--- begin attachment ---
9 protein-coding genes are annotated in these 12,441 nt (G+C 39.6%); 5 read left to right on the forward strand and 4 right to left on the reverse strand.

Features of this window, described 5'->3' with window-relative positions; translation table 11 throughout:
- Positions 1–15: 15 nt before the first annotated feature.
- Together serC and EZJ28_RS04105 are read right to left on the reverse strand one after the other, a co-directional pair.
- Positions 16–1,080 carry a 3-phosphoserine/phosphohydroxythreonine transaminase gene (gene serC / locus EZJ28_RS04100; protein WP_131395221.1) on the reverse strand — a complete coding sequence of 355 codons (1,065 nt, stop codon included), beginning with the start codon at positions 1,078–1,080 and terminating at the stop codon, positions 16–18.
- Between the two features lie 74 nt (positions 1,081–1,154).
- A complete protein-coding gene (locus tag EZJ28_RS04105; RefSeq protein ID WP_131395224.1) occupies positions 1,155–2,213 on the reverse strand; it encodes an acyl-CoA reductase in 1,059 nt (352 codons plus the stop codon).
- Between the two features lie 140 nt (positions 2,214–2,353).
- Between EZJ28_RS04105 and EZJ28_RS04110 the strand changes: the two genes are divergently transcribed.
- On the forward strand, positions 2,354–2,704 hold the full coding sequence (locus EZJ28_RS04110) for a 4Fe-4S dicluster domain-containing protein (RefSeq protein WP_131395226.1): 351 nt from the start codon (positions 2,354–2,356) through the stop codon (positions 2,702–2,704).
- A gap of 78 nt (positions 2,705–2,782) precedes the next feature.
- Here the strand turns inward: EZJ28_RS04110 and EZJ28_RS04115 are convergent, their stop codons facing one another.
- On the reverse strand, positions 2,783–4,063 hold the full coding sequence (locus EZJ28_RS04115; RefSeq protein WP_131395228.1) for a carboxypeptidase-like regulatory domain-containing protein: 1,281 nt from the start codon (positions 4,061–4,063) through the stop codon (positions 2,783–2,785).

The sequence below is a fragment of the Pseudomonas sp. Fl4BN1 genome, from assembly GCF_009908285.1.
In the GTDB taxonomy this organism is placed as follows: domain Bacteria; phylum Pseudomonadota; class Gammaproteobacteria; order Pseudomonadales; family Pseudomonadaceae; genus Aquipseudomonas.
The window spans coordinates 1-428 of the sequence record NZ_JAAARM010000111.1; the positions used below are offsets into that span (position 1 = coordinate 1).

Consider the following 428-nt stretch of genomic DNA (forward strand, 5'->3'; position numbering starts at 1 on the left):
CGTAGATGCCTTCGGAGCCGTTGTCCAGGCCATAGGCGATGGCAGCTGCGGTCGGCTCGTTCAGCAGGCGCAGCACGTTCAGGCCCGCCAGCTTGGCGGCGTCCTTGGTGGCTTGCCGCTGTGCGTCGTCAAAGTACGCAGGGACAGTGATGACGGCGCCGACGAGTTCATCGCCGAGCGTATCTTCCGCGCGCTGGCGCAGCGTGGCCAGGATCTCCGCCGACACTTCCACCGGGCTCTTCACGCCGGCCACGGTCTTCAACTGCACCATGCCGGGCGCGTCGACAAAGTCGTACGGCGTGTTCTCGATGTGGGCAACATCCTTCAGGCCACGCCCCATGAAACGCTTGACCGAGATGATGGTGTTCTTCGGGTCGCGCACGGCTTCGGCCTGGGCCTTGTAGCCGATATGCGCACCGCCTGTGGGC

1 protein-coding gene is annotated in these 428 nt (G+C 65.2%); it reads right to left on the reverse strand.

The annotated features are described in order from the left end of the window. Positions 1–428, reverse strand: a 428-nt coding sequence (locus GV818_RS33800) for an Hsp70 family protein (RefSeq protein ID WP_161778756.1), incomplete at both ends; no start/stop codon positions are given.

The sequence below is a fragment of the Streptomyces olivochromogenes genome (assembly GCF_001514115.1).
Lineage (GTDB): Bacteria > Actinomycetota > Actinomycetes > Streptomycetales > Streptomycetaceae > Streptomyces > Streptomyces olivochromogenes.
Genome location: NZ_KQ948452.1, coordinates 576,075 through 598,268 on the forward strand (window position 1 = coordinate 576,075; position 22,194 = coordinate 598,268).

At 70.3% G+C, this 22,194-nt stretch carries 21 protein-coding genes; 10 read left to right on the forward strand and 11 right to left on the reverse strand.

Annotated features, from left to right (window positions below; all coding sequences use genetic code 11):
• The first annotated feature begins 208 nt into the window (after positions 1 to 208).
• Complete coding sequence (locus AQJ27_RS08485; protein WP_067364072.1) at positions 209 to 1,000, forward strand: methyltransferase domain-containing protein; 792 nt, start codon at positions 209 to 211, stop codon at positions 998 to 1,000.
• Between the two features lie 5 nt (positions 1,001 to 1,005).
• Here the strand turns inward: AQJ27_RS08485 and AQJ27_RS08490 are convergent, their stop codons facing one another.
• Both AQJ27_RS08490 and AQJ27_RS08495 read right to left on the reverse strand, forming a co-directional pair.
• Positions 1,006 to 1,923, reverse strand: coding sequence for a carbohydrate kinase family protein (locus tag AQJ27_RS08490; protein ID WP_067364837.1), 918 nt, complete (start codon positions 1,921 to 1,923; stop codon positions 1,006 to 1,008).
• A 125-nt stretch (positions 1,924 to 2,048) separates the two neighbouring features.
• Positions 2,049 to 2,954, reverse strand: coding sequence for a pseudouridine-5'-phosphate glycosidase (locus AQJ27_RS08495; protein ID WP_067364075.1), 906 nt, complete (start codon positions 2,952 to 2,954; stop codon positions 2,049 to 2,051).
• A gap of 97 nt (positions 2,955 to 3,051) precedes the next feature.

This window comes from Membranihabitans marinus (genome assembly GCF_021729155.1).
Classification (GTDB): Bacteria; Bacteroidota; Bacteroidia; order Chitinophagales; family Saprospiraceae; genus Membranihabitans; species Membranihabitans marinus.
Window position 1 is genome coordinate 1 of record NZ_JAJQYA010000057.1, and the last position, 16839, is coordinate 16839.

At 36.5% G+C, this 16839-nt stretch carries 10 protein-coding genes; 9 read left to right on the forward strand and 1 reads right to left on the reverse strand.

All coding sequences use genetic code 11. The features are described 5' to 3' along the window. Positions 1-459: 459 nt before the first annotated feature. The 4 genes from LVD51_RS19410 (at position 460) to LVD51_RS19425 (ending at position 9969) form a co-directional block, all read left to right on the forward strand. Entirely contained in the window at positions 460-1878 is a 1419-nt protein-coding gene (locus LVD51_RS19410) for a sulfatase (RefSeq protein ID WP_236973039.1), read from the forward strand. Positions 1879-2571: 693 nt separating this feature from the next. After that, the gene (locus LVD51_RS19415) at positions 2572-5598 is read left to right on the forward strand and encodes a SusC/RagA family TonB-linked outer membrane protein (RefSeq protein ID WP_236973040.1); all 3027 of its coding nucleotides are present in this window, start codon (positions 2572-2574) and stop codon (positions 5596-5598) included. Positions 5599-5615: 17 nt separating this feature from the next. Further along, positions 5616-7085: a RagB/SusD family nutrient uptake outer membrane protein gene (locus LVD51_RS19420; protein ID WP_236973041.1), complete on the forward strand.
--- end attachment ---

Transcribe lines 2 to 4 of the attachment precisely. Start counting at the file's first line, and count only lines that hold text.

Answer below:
Features of this window, described 5'->3' with window-relative positions; translation table 11 throughout:
- Positions 1–15: 15 nt before the first annotated feature.
- Together serC and EZJ28_RS04105 are read right to left on the reverse strand one after the other, a co-directional pair.